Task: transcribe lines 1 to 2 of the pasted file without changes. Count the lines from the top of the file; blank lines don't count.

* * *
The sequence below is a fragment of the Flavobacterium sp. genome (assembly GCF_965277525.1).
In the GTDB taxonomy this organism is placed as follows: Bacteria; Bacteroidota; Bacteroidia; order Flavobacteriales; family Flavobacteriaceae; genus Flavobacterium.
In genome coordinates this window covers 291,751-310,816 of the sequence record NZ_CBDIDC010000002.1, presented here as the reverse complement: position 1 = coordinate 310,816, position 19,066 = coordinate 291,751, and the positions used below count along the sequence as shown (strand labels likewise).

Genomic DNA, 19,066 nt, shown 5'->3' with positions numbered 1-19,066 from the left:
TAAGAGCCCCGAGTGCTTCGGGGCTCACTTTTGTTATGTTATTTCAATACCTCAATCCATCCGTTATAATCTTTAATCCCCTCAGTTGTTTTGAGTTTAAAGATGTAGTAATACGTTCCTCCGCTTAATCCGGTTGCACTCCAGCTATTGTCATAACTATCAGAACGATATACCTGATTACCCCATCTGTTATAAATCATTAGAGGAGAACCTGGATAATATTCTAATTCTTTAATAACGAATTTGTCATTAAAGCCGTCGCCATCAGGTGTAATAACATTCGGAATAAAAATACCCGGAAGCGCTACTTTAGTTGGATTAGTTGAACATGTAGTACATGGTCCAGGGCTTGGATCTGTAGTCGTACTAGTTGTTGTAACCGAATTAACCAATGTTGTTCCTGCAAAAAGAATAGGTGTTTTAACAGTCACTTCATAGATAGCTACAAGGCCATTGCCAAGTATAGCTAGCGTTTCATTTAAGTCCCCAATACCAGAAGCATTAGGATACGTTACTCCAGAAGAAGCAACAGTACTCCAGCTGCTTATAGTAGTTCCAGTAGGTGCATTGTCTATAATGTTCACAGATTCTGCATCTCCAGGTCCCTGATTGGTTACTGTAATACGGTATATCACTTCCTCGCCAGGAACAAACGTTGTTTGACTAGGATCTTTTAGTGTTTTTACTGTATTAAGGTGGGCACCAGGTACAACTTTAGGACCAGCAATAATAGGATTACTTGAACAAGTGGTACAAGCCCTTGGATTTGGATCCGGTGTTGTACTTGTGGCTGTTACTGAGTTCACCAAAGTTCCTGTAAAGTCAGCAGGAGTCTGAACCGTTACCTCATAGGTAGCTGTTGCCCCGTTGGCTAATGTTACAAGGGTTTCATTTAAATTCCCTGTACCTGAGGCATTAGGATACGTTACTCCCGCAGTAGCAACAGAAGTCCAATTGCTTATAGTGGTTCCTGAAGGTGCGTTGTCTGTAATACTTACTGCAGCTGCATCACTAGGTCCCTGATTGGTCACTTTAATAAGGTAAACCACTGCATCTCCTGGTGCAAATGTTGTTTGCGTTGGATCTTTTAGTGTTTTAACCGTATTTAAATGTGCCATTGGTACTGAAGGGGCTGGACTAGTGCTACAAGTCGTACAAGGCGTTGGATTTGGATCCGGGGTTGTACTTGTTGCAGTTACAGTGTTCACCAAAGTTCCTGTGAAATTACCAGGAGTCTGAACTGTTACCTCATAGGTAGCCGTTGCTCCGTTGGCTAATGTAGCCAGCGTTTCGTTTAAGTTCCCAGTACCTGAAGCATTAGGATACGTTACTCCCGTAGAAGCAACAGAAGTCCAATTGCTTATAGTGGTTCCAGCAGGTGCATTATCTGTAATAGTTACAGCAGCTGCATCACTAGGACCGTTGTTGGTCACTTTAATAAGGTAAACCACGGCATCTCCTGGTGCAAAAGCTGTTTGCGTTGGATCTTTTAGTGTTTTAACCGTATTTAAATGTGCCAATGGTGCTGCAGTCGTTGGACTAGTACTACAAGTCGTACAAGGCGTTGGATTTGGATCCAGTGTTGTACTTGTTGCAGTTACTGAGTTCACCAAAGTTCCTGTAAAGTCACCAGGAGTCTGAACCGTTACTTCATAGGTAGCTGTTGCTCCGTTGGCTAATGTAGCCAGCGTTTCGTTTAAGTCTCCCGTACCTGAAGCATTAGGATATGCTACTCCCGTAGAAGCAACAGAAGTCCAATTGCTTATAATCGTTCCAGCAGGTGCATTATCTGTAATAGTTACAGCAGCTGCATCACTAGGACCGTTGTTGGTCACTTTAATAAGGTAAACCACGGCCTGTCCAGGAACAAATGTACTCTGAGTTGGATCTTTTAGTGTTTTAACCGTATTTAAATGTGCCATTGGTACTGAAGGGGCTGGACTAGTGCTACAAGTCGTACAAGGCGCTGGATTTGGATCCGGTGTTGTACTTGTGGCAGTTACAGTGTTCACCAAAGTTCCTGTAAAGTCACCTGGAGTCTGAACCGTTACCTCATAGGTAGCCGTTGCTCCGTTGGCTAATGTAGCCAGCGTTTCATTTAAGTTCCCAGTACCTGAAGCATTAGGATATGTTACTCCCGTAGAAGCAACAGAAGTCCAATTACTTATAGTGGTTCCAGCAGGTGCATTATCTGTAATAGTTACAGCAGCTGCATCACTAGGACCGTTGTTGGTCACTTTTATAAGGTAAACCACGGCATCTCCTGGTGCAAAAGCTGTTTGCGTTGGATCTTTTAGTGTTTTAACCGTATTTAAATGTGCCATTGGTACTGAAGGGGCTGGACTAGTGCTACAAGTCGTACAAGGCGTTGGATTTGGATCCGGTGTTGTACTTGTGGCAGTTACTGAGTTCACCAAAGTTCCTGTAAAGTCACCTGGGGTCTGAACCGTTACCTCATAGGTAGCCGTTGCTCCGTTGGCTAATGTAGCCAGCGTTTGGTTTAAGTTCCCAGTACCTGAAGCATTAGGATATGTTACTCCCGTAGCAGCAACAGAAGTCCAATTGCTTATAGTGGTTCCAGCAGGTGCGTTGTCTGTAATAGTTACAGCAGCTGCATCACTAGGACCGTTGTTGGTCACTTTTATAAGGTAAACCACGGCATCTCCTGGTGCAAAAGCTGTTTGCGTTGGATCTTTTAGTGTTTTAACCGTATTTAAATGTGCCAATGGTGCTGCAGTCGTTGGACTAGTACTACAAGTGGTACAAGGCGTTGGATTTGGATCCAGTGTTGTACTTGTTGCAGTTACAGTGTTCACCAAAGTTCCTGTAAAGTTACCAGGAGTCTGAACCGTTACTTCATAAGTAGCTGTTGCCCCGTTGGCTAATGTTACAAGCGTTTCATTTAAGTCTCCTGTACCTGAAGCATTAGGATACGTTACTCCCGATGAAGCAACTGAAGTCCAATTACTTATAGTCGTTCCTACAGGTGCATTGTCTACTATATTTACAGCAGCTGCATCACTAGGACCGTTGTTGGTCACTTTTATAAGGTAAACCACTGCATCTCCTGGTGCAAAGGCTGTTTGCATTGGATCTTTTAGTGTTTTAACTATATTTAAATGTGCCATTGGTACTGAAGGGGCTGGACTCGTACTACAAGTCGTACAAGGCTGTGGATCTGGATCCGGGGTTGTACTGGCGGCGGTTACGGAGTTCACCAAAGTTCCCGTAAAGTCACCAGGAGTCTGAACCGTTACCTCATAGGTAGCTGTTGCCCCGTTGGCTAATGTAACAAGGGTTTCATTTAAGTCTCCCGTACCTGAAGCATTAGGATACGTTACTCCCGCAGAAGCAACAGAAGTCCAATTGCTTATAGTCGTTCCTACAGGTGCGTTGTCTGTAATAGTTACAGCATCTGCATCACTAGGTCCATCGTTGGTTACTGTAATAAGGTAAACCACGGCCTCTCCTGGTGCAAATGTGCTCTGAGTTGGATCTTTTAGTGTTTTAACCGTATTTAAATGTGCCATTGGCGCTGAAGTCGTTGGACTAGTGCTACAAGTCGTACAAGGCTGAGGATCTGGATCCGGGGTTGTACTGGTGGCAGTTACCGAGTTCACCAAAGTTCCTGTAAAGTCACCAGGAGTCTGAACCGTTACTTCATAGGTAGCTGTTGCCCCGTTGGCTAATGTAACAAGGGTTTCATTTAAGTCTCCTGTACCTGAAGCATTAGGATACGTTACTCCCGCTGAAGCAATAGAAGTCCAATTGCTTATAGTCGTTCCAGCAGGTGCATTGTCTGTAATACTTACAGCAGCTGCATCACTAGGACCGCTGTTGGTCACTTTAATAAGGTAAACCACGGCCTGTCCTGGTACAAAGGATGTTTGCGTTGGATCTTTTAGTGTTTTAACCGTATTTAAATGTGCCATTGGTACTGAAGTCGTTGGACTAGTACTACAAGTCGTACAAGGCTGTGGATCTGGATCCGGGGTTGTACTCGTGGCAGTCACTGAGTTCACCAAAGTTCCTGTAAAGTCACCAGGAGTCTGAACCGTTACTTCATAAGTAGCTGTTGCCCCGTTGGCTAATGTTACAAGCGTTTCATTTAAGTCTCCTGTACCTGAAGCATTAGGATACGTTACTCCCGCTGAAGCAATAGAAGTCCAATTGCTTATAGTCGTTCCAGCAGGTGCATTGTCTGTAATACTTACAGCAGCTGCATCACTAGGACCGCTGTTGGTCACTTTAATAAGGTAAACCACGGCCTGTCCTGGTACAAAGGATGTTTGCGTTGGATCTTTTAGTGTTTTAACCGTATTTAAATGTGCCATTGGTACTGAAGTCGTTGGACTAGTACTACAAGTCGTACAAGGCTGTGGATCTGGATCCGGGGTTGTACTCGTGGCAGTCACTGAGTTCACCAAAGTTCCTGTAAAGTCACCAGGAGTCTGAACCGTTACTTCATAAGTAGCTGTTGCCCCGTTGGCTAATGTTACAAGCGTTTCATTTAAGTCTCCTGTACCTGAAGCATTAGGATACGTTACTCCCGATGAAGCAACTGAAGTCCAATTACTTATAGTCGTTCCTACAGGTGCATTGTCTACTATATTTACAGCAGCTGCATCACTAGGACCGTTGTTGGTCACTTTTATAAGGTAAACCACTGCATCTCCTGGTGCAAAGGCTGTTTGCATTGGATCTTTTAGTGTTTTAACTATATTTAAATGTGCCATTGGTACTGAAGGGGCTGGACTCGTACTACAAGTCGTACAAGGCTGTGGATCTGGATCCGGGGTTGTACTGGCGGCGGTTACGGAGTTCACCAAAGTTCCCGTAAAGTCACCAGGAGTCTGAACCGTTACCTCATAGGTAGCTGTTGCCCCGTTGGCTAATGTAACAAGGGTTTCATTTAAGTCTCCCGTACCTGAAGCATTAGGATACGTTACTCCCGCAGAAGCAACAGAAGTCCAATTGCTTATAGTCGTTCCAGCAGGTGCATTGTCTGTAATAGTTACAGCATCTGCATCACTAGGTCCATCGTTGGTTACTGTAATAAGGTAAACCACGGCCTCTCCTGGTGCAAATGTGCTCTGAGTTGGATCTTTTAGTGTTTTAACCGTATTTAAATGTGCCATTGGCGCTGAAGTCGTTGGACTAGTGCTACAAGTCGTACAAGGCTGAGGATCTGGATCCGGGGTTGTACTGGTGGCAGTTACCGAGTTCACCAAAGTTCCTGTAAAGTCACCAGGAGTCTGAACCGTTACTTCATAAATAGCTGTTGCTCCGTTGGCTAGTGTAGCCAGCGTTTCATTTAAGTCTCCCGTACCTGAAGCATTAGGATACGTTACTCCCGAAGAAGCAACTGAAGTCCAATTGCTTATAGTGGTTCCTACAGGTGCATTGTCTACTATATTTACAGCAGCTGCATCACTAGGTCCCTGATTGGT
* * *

The sequence below is a fragment of the Flavobacterium sp. genome (assembly GCF_965277525.1).
In the GTDB taxonomy this organism is placed as follows: Bacteria; Bacteroidota; Bacteroidia; order Flavobacteriales; family Flavobacteriaceae; genus Flavobacterium.